There were 5,319 households, of which 34.1% had children under the age of 18 living with them, 45.7% were married couples living together, 14.4% had a female householder with no husband present, and 35.4% were non-families. 30.5% of all households were made up of individuals, and 11.9% had someone living alone who was 65 years of age or older. The average household size was 2.43 and the average family size was 3.01.

In the city the population was spread out, with 28.1% under the age of 18, 10.0% from 18 to 24, 29.1% from 25 to 44, 19.9% from 45 to 64, and 12.9% who were 65 years of age or older. The median age was 33 years. For every 100 females, there were 90.9 males. For every 100 females age 18 and over, there were 86.4 males.

The median income for a household in the city was $37,189, and the median income for a family was $43,778. The per capita income for the city was $20,917. About 19.9% of families and 23.6% of the population were below the poverty line, including 38.9% of those under the age of 18 and 10.9% of those ages 65 and older.

As of the census of 2010, there were 13,370 people, 5,415 households, and 3,420 families residing in the city. The population density was 1,331.7 inhabitants per square mile (514.2/km2). There were 6,115 housing units at an average density of 609.1 per square mile (235.2/km). The racial makeup of the city was 90.1% White, 4.3% African American, 0.2% Native American, 1.2% Asian, 0.5% from other races, and 3.7% from two or more races. Hispanic or Latino of any race were 1.9% of the population.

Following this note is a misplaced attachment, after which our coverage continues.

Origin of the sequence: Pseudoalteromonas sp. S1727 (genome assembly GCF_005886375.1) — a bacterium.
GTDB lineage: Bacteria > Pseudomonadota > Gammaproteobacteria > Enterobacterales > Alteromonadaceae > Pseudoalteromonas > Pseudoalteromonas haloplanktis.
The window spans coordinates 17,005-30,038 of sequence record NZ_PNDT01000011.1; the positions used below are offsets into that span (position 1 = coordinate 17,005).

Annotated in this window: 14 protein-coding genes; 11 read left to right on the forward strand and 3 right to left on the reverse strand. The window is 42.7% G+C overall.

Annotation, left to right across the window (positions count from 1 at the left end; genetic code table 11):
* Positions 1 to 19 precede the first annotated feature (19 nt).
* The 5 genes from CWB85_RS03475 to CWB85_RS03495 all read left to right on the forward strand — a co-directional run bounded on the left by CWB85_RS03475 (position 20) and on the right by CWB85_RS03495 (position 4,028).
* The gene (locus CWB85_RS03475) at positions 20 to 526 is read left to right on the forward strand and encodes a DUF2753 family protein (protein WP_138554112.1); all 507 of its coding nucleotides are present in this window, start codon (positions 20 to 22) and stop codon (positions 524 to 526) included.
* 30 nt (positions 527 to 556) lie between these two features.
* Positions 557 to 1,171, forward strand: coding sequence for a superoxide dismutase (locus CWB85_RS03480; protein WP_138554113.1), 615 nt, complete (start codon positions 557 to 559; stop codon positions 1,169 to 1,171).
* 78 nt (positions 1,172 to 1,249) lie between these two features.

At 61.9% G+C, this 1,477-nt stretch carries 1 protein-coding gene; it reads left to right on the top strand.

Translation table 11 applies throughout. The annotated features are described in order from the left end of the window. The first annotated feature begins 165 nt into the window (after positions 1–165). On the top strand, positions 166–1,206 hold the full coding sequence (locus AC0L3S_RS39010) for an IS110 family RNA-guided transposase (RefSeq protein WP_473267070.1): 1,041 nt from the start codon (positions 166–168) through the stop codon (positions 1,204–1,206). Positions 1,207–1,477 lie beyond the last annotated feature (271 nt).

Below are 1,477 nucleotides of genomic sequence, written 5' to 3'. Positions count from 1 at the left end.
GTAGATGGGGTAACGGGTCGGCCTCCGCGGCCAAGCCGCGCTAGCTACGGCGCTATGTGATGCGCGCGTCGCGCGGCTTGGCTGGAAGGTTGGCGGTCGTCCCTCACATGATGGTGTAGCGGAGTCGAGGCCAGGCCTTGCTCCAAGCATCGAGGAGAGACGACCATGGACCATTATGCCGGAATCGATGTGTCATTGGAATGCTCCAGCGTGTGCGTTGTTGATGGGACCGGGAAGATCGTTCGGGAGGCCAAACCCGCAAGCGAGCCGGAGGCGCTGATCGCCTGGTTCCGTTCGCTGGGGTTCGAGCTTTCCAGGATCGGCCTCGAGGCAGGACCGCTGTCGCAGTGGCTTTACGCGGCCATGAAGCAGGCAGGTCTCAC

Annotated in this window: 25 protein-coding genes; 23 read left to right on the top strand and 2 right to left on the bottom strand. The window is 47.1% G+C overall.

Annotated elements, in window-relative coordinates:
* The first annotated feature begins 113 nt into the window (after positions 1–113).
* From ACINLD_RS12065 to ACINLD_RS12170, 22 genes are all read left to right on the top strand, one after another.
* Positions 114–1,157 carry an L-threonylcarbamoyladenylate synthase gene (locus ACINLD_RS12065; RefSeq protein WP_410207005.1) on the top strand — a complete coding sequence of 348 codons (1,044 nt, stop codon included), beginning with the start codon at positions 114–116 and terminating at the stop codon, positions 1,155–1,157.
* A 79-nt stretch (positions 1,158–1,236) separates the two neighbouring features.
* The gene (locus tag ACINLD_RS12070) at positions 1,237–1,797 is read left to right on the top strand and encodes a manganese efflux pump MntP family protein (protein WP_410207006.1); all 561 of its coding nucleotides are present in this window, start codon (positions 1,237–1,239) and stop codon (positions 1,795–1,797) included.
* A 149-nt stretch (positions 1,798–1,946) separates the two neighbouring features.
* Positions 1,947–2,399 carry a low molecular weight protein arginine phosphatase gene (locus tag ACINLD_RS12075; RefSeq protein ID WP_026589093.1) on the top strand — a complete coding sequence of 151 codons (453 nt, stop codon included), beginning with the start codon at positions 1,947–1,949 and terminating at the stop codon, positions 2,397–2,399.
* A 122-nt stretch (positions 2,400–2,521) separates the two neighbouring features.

There were 5,415 households, of which 35.2% had children under the age of 18 living with them, 41.1% were married couples living together, 15.9% had a female householder with no husband present, 6.1% had a male householder with no wife present, and 36.8% were non-families. 30.6% of all households were made up of individuals, and 12.1% had someone living alone who was 65 years of age or older. The average household size was 2.44 and the average family size was 3.01.

The median age in the city was 34.8 years. 27.1% of residents were under the age of 18; 9.1% were between the ages of 18 and 24; 26.3% were from 25 to 44; 24.7% were from 45 to 64; and 12.8% were 65 years of age or older. The gender makeup of the city was 48.4% male and 51.6% female.

Bellefontaine is the center of the Bellefontaine Micropolitan Statistical Area, as defined by the U.S. Census Bureau. This micropolis consists solely of Logan County, Ohio. The 2000 census found 46,005 people in the micropolis, making it the 260th most populous such area in the United States. Among all U.S. statistical areas (CBSAs), the Bellefontaine micropolis ranks 622nd. In Ohio, the Bellefontaine micropolis is the 37th most populous CBSA, and the 21st most populous micropolitan statistical area.

By comparison, the least populous metropolitan area in the United States, Carson City, Nevada, has 52,457 residents. The least populous metropolitan area in Ohio is Sandusky, with 79,555 residents. The Bellefontaine micropolis is not as populous as these, but does have a greater population than some micropolitan statistical areas traditionally considered to be small regional cities. (Examples: El Dorado, Arkansas; Clovis, New Mexico; and Red Wing, Minnesota.)

Though official definitions of micropolitan statistical areas did not exist until 2003, the area now constituting the Bellefontaine micropolis grew in population by 8.7 percent between 1990 and 2000.